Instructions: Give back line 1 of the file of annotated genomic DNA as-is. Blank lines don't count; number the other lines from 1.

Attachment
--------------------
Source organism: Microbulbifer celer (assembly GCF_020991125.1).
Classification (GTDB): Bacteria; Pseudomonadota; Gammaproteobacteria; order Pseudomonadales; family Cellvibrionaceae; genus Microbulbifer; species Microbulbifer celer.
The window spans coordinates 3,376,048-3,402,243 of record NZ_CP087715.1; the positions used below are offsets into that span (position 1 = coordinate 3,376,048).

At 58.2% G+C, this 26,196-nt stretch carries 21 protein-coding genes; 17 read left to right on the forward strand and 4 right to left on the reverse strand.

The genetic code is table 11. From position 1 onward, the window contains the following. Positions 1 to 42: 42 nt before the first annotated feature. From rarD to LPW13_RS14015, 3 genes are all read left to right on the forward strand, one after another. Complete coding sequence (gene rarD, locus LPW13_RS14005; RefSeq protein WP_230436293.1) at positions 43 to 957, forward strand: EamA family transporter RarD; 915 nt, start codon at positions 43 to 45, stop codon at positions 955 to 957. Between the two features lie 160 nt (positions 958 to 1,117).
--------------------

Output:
Source organism: Microbulbifer celer (assembly GCF_020991125.1).